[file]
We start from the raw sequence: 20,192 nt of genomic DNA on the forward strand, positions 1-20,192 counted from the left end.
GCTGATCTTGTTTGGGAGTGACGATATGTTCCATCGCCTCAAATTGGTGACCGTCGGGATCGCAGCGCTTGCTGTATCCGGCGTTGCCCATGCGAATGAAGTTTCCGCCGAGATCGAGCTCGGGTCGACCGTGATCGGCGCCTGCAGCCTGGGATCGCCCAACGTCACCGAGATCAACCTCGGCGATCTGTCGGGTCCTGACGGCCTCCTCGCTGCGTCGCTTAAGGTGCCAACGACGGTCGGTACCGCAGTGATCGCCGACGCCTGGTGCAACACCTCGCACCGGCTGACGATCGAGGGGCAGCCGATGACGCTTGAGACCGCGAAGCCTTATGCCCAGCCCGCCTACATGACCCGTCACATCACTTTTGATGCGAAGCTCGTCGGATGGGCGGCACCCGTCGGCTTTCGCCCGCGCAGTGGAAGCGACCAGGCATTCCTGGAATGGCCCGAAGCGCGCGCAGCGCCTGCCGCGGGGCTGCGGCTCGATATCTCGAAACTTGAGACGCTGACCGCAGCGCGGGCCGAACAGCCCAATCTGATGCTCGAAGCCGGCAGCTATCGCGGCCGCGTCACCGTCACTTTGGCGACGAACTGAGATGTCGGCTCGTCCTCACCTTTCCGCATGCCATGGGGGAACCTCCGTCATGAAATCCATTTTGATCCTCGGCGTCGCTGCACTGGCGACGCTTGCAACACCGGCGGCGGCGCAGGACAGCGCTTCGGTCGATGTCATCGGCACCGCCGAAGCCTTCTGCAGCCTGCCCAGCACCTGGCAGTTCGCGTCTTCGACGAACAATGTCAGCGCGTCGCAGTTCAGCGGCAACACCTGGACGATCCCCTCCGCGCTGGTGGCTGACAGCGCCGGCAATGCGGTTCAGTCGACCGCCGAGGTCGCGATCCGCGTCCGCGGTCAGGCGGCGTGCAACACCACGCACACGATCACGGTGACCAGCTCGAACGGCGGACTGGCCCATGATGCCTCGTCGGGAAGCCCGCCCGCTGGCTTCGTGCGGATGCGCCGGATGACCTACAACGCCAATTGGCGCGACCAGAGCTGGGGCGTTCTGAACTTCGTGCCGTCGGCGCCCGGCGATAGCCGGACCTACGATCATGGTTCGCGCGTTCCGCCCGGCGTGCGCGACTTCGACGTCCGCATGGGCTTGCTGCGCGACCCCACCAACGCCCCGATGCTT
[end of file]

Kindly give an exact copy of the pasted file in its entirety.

We start from the raw sequence: 20,192 nt of genomic DNA on the forward strand, positions 1-20,192 counted from the left end.
GCTGATCTTGTTTGGGAGTGACGATATGTTCCATCGCCTCAAATTGGTGACCGTCGGGATCGCAGCGCTTGCTGTATCCGGCGTTGCCCATGCGAATGAAGTTTCCGCCGAGATCGAGCTCGGGTCGACCGTGATCGGCGCCTGCAGCCTGGGATCGCCCAACGTCACCGAGATCAACCTCGGCGATCTGTCGGGTCCTGACGGCCTCCTCGCTGCGTCGCTTAAGGTGCCAACGACGGTCGGTACCGCAGTGATCGCCGACGCCTGGTGCAACACCTCGCACCGGCTGACGATCGAGGGGCAGCCGATGACGCTTGAGACCGCGAAGCCTTATGCCCAGCCCGCCTACATGACCCGTCACATCACTTTTGATGCGAAGCTCGTCGGATGGGCGGCACCCGTCGGCTTTCGCCCGCGCAGTGGAAGCGACCAGGCATTCCTGGAATGGCCCGAAGCGCGCGCAGCGCCTGCCGCGGGGCTGCGGCTCGATATCTCGAAACTTGAGACGCTGACCGCAGCGCGGGCCGAACAGCCCAATCTGATGCTCGAAGCCGGCAGCTATCGCGGCCGCGTCACCGTCACTTTGGCGACGAACTGAGATGTCGGCTCGTCCTCACCTTTCCGCATGCCATGGGGGAACCTCCGTCATGAAATCCATTTTGATCCTCGGCGTCGCTGCACTGGCGACGCTTGCAACACCGGCGGCGGCGCAGGACAGCGCTTCGGTCGATGTCATCGGCACCGCCGAAGCCTTCTGCAGCCTGCCCAGCACCTGGCAGTTCGCGTCTTCGACGAACAATGTCAGCGCGTCGCAGTTCAGCGGCAACACCTGGACGATCCCCTCCGCGCTGGTGGCTGACAGCGCCGGCAATGCGGTTCAGTCGACCGCCGAGGTCGCGATCCGCGTCCGCGGTCAGGCGGCGTGCAACACCACGCACACGATCACGGTGACCAGCTCGAACGGCGGACTGGCCCATGATGCCTCGTCGGGAAGCCCGCCCGCTGGCTTCGTGCGGATGCGCCGGATGACCTACAACGCCAATTGGCGCGACCAGAGCTGGGGCGTTCTGAACTTCGTGCCGTCGGCGCCCGGCGATAGCCGGACCTACGATCATGGTTCGCGCGTTCCGCCCGGCGTGCGCGACTTCGACGTCCGCATGGGCTTGCTGCGCGACCCCACCAACGCCCCGATGCTT